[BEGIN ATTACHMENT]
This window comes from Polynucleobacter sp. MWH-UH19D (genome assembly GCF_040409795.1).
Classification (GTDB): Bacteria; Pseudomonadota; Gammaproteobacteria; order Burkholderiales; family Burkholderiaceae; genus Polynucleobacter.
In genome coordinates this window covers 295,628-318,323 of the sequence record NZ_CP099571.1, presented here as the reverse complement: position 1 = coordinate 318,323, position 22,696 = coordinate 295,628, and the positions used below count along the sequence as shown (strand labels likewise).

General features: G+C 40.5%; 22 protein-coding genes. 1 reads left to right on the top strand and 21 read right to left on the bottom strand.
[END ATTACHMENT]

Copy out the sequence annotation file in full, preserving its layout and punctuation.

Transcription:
This window comes from Polynucleobacter sp. MWH-UH19D (genome assembly GCF_040409795.1).
Classification (GTDB): Bacteria; Pseudomonadota; Gammaproteobacteria; order Burkholderiales; family Burkholderiaceae; genus Polynucleobacter.
In genome coordinates this window covers 295,628-318,323 of the sequence record NZ_CP099571.1, presented here as the reverse complement: position 1 = coordinate 318,323, position 22,696 = coordinate 295,628, and the positions used below count along the sequence as shown (strand labels likewise).

General features: G+C 40.5%; 22 protein-coding genes. 1 reads left to right on the top strand and 21 read right to left on the bottom strand.